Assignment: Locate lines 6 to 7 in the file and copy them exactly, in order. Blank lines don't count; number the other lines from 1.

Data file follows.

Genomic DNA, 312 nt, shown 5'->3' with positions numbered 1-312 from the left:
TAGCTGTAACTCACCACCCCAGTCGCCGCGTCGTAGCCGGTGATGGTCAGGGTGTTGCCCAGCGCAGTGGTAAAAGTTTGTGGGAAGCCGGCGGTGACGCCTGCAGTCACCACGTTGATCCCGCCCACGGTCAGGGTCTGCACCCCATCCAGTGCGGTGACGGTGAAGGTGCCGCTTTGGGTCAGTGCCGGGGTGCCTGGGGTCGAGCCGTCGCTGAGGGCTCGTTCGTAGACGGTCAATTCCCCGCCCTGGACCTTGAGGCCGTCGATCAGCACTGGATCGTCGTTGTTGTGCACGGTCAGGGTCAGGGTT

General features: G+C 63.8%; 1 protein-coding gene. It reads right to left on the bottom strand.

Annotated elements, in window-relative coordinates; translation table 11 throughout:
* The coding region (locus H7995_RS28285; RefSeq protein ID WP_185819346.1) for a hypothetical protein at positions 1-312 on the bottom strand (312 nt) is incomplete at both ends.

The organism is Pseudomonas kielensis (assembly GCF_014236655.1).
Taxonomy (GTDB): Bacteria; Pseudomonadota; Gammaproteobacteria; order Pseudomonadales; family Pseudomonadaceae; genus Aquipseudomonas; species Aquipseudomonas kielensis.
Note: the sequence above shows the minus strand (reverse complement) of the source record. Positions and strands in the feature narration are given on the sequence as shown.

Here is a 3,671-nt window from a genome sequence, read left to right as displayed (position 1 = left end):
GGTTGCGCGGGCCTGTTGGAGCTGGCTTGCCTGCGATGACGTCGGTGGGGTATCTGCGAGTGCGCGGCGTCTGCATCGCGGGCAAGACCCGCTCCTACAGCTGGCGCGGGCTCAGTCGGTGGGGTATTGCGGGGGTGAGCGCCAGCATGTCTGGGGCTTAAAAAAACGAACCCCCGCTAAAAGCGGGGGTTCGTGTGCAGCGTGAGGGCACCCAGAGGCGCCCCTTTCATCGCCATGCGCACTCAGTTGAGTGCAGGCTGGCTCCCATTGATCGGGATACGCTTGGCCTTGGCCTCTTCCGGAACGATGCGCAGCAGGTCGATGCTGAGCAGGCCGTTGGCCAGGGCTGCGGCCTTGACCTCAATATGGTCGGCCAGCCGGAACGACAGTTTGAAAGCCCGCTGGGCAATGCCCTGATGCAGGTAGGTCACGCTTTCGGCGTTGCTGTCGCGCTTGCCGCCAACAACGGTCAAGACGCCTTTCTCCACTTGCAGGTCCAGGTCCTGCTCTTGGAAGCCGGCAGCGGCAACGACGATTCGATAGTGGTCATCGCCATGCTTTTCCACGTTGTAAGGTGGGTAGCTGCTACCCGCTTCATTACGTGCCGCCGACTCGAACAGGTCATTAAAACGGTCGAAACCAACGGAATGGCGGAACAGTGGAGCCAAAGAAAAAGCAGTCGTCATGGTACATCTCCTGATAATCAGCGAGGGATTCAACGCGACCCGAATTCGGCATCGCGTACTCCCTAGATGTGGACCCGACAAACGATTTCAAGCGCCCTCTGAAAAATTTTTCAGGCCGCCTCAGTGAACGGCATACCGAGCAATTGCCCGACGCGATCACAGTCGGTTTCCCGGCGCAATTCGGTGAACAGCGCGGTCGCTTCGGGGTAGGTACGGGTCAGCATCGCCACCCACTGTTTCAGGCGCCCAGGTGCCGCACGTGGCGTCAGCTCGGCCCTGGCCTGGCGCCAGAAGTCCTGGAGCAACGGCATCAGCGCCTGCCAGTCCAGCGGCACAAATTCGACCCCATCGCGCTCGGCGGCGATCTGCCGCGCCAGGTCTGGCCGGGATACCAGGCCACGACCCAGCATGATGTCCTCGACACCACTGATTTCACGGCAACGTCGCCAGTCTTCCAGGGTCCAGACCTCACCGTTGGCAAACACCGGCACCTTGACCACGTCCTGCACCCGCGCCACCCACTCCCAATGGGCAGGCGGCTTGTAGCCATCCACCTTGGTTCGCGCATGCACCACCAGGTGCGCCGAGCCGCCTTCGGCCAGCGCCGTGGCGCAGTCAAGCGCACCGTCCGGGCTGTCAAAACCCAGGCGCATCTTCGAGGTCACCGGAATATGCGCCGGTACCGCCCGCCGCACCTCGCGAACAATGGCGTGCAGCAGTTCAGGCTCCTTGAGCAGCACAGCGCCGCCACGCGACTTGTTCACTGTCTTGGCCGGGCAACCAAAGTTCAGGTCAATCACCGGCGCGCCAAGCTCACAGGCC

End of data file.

The organism is Pseudomonas kielensis (assembly GCF_014236655.1).
Taxonomy (GTDB): Bacteria; Pseudomonadota; Gammaproteobacteria; order Pseudomonadales; family Pseudomonadaceae; genus Aquipseudomonas; species Aquipseudomonas kielensis.